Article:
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A majority of CRTC commissioners said they were “dissatisfied” by the way the subject was treated during the radio segment, that Radio-Canada did not take sufficient steps to “mitigate the impact of the word” (including not repeating it or sharing a warning at the beginning of the conversation), and that the broadcaster did not sufficiently consider the social context at the time.

Lamour, a Black Montrealer, said Monday that he appreciates the CRTC’s ruling, but that he has since received “violent blowback” to it personally. During the interview, he received an email calling him a “woke complainer” that people are getting “very sick of.”

But the first dissent came from within the CRTC, with two commissioners, Caroline J. Simard and Joanne T. Levy, publishing their own dissenting opinions disagreeing with the majority.

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Simard namely criticized her colleagues for failing to note the cultural differences between the single “n word” in French and its various versions, meanings and histories in English.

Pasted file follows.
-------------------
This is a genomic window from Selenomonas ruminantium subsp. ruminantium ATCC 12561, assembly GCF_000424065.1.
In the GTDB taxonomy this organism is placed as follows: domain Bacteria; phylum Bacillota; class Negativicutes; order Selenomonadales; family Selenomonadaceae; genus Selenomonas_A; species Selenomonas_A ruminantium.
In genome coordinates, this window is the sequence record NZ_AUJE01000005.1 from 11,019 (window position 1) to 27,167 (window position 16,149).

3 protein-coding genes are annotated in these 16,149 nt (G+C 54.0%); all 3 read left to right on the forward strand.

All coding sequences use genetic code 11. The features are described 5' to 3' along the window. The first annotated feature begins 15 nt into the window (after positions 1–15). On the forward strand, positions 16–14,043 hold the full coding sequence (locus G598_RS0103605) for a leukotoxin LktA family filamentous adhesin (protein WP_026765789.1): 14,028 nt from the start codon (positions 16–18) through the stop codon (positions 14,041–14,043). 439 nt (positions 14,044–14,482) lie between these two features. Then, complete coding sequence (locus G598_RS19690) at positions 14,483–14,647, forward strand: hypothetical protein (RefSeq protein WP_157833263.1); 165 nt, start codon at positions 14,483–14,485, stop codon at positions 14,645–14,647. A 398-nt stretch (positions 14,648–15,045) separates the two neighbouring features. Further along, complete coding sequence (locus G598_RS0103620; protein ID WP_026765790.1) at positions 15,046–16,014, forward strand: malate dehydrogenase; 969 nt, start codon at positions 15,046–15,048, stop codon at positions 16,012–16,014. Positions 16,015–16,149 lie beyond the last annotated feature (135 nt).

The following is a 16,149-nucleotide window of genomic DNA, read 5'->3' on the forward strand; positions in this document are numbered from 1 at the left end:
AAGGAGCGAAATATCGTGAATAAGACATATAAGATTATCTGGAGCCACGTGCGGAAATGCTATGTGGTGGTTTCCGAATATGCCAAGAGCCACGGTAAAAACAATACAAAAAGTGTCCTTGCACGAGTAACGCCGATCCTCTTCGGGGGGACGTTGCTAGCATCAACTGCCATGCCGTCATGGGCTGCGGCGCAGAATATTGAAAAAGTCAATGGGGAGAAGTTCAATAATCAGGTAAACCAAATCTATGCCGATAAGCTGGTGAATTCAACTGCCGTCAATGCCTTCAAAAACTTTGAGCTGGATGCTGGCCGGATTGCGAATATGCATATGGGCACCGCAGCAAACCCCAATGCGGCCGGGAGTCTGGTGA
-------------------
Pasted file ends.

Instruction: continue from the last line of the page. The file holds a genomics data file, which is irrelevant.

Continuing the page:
“The majority decision is based on the premise that the use of the word ‘nègre’ (the “mot ‘n’ “), as used in this book title, has evolved in the French-speaking world in such a way that it deserves the same treatment that the ‘N-word’ receives in the rest of the country in the English language,” Simard wrote. “The majority decision has taken a step I cannot take.”

Over the weekend and on Monday, a growing number of Quebec media and political voices expressed their opposition to the ruling.

In an open letter published Sunday, nearly a dozen former Radio-Canada executives or ombudsmen called on the public broadcaster to appeal the CRTC’s ruling.

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“That Radio-Canada would therefore have an obligation to broadcast content that is in line with the majority and dominant opinion? In our view, this is an indefensible position, contrary to the very idea of freedom of expression,” reads the letter signed by the likes of senator and former ombudsman Julie Miville-Dechêne and Bernard Derome, former star host of the broadcaster’s flagship news show.